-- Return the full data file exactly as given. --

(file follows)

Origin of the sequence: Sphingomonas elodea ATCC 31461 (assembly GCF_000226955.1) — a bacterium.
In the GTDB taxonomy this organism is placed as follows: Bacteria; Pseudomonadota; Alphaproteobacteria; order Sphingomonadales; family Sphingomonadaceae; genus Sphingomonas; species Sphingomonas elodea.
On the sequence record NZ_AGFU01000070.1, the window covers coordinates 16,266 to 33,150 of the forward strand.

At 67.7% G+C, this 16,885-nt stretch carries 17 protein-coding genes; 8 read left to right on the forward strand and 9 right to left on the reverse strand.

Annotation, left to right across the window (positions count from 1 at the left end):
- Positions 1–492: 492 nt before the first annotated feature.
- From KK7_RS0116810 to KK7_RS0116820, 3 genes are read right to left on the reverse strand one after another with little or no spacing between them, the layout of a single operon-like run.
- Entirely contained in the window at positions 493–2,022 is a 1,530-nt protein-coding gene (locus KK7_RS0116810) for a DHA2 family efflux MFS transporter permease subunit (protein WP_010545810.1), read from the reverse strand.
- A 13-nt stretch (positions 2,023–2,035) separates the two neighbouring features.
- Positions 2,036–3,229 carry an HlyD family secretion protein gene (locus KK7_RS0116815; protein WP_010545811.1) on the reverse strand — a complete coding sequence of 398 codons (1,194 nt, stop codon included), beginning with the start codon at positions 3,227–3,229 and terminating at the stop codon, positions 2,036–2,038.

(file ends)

Origin of the sequence: Sphingomonas elodea ATCC 31461 (assembly GCF_000226955.1) — a bacterium.
In the GTDB taxonomy this organism is placed as follows: Bacteria; Pseudomonadota; Alphaproteobacteria; order Sphingomonadales; family Sphingomonadaceae; genus Sphingomonas; species Sphingomonas elodea.
On the sequence record NZ_AGFU01000070.1, the window covers coordinates 16,266 to 33,150 of the forward strand.

At 67.7% G+C, this 16,885-nt stretch carries 17 protein-coding genes; 8 read left to right on the forward strand and 9 right to left on the reverse strand.

Annotation, left to right across the window (positions count from 1 at the left end):
- Positions 1–492: 492 nt before the first annotated feature.
- From KK7_RS0116810 to KK7_RS0116820, 3 genes are read right to left on the reverse strand one after another with little or no spacing between them, the layout of a single operon-like run.
- Entirely contained in the window at positions 493–2,022 is a 1,530-nt protein-coding gene (locus KK7_RS0116810) for a DHA2 family efflux MFS transporter permease subunit (protein WP_010545810.1), read from the reverse strand.
- A 13-nt stretch (positions 2,023–2,035) separates the two neighbouring features.
- Positions 2,036–3,229 carry an HlyD family secretion protein gene (locus KK7_RS0116815; protein WP_010545811.1) on the reverse strand — a complete coding sequence of 398 codons (1,194 nt, stop codon included), beginning with the start codon at positions 3,227–3,229 and terminating at the stop codon, positions 2,036–2,038.